It’s a Frequently Asked Question since it may be hard for many. And not just how to do it, but at a reasonable cost.
Just keeping your number isn’t really the goal, but really to get and make calls with friends and family — and very importantly for us digital nomads, business associates.
First, I’m necessarily writing from an American point of view. If you’re in a different country, things may be very different but perhaps you can get some ideas from this.
Will Your Phone Work Overseas?
We were on Verizon for years, and they have an option for your phone to work overseas: it merely costs $100. Per line. Per month, and if I’m not mistaken that’s on top of your regular plan, since they don’t seem to provide reasonable costs to people who live overseas for long periods of time.
For that $100 charge you get:
- Unlimited data*
- 250 minutes of talk time (Overage: $0.25/min)
- Unlimited texts.
* “After your first 20GB of high speed data enjoy unlimited 3G data.”
But at least you get to keep your phone number, and that’s a reasonably decent amount of data for casual use.
The problem is, it’s only really a mobile phone when you’re on or near shore.
In cruise forums, many suggest Google Fi’s service. They’re an “MVNO” — a mobile virtual network operator, which resells access provided by other carriers, which in Google’s case in the U.S. means T-Mobile/Sprint. All of their plans include data, calls, and texts within the U.S., Canada, and Mexico at no additional cost.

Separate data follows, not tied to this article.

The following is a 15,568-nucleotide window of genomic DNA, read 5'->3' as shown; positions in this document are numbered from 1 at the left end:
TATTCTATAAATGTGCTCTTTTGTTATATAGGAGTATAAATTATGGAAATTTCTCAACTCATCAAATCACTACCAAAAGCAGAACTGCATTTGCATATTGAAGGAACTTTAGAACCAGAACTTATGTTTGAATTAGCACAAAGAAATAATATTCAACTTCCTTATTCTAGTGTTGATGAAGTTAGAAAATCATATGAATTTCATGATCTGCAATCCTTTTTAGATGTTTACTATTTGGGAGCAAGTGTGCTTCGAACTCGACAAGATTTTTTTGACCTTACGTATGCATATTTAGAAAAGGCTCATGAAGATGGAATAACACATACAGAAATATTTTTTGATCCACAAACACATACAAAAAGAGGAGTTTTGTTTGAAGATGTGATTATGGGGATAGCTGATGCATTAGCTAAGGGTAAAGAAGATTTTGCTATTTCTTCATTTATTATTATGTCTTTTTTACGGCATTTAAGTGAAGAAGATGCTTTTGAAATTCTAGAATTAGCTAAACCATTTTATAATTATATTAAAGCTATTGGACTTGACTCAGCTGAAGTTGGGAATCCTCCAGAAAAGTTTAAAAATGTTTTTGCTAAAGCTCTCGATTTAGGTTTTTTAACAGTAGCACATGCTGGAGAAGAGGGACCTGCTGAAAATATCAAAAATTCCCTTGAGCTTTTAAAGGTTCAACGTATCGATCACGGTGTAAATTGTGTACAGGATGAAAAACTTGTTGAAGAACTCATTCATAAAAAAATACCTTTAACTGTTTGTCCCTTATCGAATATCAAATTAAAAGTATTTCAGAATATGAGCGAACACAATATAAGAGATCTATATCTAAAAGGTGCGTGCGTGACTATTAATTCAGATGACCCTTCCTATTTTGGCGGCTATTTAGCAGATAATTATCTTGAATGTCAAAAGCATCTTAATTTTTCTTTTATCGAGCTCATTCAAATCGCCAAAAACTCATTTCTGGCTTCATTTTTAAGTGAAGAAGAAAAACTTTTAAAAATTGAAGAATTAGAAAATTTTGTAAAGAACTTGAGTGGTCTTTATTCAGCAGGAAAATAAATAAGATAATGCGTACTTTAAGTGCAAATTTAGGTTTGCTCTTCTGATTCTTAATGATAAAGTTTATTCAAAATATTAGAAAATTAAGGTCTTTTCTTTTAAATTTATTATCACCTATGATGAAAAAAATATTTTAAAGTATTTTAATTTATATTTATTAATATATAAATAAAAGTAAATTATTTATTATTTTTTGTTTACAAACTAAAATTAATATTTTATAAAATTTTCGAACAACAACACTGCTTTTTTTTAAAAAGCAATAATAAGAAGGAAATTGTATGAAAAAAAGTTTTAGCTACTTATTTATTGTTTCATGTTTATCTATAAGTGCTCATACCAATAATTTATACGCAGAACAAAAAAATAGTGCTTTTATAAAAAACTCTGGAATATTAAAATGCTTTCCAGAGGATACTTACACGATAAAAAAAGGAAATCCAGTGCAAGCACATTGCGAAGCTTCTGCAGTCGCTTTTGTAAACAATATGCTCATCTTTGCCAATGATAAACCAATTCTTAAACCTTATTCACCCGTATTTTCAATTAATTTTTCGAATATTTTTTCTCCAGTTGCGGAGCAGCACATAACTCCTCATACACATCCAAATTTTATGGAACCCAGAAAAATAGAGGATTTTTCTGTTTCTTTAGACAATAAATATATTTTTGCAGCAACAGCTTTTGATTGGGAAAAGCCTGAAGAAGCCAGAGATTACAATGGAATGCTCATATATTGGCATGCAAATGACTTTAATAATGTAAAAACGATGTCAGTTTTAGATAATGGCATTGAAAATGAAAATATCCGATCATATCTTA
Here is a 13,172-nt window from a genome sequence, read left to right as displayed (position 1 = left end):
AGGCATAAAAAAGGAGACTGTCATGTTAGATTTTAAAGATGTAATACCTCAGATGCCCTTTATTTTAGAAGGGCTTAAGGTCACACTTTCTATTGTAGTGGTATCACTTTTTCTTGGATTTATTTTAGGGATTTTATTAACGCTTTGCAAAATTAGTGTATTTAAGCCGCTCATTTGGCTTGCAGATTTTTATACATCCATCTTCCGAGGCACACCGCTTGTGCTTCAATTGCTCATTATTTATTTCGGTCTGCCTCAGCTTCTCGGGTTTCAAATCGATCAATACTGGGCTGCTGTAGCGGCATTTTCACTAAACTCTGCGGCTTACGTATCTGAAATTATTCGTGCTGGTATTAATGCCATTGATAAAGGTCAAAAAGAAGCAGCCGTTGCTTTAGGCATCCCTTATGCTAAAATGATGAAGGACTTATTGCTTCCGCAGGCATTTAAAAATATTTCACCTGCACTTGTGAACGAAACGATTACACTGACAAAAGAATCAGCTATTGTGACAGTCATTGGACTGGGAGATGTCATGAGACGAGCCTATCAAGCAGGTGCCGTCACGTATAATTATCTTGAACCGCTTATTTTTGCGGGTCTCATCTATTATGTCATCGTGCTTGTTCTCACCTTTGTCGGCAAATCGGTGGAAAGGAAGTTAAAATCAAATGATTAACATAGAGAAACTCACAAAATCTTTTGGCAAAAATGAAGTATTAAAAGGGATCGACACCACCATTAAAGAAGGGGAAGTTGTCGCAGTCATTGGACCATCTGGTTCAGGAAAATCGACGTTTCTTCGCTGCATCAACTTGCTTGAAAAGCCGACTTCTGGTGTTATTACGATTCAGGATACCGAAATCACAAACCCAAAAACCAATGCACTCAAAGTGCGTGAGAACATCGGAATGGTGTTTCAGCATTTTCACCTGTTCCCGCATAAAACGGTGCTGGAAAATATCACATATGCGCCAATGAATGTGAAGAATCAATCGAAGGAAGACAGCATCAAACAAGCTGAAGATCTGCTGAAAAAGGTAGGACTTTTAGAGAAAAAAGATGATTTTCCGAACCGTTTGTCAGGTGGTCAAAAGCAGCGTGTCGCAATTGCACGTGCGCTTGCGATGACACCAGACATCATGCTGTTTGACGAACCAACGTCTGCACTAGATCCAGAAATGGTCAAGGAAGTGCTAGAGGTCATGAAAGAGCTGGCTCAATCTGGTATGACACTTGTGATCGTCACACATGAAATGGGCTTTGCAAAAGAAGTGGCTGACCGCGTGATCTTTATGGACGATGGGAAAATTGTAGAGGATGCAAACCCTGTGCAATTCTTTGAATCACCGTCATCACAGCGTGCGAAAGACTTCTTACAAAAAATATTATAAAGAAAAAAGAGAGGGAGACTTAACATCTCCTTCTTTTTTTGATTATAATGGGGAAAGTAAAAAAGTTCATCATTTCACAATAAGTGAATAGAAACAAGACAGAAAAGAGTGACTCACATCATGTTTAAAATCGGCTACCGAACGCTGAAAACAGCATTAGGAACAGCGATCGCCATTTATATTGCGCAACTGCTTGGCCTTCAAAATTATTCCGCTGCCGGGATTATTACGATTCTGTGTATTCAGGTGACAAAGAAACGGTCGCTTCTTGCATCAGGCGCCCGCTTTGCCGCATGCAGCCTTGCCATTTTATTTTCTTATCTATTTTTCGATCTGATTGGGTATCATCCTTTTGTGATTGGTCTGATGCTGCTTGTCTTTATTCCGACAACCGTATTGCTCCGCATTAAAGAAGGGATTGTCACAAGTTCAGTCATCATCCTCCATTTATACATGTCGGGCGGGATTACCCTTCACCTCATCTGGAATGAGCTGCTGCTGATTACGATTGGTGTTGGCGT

Maybe not. What happens when outside U.S./Canada/Mexico: their “Simply Unlimited” plans have no data access, and no calling available except when you’re connected to solid WiFi, when you can make calls by WiFi, just like most modern phones, but only to U.S. numbers.
“All other calls between two different countries (such as cellular calls placed between the United States and another country and Wi-Fi calls between non-US countries) will be charged on a rate per minute basis. Calls will be rounded up to the nearest minute, unless your Google Fi plan provides otherwise. The applicable rates vary per country.”
As of this writing, that plan is $50/month (plus any taxes and fees); additional lines are cheaper when on the same account.
Their “Unlimited Plus” plan is $65/month (plus, and additional lines are less), and when overseas you get data “in 200+ destinations” and calls from the U.S. “to 50+ destinations” (which begs the question: can you call to the U.S. from those “destinations”? I have to assume so, but you need to research that before depending on it.)
Here’s the big “but” in their terms: “Not intended for international use over 90 consecutive days.”
Worse, “If the majority of your usage occurs outside of the United States over a consecutive 90-day period, we will suspend your international data (your account stays active). You can avoid a suspension by returning to the US for at least a week.”
Google Fi is commonly recommended in the long-term cruising forums as the most generous when it comes to mobile phone service plans for use overseas. But if you’re on a ship that takes 2-3 years to go around the world once, how are you going to be able to be in the U.S. for a week every 90 days? You aren’t.
So that’s absolutely not what we will depend on.
What We Will Depend On